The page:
find effective ways to persuade local clients that multinationals are

worth the money they are asking.

’This is best done by demonstrating sales results - it’s not a question

of cost, but of value,’ he states.

Dooner echoes this sentiment when he declares that his agency’s greatest

difficulty has been to build a sustainable local client base.

Multinationals already understand the value of building brand businesses

through advertising.

’But local companies have not yet come to that recognition. They haven’t

had enough experience to see the long-term value of consistent,

effective advertising, but this will evolve as they develop more

marketplace experience,’ he adds.

Among Leo Burnett’s big-gest wins recently was the joint venture,

Dawncom Compaq, while Saatchis has picked up China Telecom projects,

Meidi Air-conditioners, Xian Jansen Pharmaceutical and Kang Shi Fu


Global agency heads feel that although China is not making a substantial

contribution to worldwide revenue streams at the moment, they are

confident that it will do within the next three to five years.

O&M, Leo Burnett and J. Walter Thompson all claim to be making a profit

in China. Other agencies, citing confidentiality reasons, are less

willing to reveal whether or not they were still in the red.

According to the JWT International group president, Miles Colebrook:

’China broke even some time ago and is now a major contributor to Asia

Pacific profits.’ He adds that JWT was picking up more local business

and attracting interest from local clients.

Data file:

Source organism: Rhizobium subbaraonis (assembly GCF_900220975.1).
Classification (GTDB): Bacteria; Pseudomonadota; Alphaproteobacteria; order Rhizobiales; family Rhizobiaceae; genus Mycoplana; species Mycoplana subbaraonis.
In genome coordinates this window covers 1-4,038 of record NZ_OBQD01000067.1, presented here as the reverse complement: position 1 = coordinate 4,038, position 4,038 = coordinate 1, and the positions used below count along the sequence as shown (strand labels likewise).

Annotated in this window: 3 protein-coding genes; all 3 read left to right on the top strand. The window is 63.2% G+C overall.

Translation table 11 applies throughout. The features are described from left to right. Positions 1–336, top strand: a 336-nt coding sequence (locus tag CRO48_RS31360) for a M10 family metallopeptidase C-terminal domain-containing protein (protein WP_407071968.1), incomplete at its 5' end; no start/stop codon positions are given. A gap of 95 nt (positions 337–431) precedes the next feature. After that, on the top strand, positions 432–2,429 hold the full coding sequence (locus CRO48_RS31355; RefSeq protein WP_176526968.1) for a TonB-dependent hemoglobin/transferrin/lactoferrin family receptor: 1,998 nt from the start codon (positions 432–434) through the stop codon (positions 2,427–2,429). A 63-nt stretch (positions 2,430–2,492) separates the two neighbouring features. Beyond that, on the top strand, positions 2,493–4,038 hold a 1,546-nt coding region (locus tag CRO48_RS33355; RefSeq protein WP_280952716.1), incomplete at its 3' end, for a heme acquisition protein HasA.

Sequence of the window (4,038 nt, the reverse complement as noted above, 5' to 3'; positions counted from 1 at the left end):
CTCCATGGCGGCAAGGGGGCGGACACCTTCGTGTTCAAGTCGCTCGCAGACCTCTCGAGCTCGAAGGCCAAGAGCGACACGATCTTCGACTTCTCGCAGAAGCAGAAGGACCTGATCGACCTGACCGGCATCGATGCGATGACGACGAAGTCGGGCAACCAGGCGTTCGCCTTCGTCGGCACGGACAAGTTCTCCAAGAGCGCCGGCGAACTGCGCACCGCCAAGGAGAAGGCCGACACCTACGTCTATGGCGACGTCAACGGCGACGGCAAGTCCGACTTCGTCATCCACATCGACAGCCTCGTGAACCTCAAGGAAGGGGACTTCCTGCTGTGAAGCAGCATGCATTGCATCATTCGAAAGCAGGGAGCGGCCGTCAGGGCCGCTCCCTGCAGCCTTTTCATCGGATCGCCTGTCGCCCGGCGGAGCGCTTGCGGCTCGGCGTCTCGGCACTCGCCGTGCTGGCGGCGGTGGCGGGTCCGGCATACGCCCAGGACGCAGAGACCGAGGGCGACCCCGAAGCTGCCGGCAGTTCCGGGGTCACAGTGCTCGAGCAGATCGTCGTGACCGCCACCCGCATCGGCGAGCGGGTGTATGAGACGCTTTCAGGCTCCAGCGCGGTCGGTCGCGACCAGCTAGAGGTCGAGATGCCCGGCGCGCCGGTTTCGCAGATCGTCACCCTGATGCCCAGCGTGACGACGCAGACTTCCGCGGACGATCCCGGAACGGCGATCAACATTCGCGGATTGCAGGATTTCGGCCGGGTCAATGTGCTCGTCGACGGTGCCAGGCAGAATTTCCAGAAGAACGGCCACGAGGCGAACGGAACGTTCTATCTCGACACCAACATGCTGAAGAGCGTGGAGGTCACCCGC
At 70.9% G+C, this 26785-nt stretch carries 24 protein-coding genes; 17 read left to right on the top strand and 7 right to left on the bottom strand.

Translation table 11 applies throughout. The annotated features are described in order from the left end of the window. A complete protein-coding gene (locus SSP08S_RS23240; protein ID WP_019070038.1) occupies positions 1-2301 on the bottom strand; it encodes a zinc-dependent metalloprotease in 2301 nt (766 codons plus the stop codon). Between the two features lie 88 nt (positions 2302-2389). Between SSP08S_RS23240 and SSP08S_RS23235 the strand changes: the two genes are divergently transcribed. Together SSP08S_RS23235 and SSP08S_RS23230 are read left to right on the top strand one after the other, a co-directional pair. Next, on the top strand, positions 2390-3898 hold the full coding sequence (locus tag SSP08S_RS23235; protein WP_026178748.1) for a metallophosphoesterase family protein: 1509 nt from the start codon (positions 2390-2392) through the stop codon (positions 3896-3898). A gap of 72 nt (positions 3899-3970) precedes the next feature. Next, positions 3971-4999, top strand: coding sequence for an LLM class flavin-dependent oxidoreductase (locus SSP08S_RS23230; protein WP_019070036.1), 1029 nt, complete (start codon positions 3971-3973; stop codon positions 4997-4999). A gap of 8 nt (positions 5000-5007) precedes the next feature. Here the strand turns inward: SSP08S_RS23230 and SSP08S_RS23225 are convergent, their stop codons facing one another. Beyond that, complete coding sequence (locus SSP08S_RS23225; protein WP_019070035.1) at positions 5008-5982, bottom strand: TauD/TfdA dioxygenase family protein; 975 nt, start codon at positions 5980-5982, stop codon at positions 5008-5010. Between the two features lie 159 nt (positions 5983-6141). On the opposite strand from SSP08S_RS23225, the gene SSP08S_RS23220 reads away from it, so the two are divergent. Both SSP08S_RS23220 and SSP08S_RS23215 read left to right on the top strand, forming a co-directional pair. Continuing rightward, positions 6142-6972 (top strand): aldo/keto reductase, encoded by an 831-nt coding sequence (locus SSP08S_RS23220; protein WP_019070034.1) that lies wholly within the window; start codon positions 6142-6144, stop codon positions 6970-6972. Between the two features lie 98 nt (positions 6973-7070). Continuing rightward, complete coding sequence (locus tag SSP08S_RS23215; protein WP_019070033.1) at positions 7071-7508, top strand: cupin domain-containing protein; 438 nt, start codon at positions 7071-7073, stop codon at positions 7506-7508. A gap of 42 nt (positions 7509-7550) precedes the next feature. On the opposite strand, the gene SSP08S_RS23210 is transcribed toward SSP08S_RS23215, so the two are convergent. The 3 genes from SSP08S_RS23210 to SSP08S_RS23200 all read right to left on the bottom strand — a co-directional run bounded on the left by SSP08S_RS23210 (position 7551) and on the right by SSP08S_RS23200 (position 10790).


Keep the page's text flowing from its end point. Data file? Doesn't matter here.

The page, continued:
Dooner describes China as his agency’s second-largest market in Asia and

emphasises its strong potential. However, this doesn’t necessarily make

for easy profits, and he cautions that the ’return on investment

expectations need to be realistic’.

The media independent, CIA Asia-Pacific, expects China to generate a

significant revenue stream after three years. However, Chris Ingram,

chairman of Tempus Group, CIA’s holding company, warns: ’That’s only if

the current conditions prevail in that time period. If the authorities

suddenly introduce a new type of business tax or the yuan is suddenly

devalued, then the whole picture will change.’

With a population of around 1.3 billion, China has often been touted as

the market that agencies and advertisers cannot ignore. But the country

is not likely to be at a similar consumer spending level as the West in

the near future. The big markets are definitely along the coastline,

such as Guangzhou, Shanghai and Beijing. To that end, the actual

potential is a lot smaller than the total population figure


But it would also be wrong to ignore the fact that China represents one

of the fastest growing markets in the world. Dennis Wong, managing

director of Leo Burnett Greater China, says that in 1993 there were no

agencies who had billings from China of more than dollars 25 million. By

last year, however, there were several agencies whose billings topped

dollars 100 million.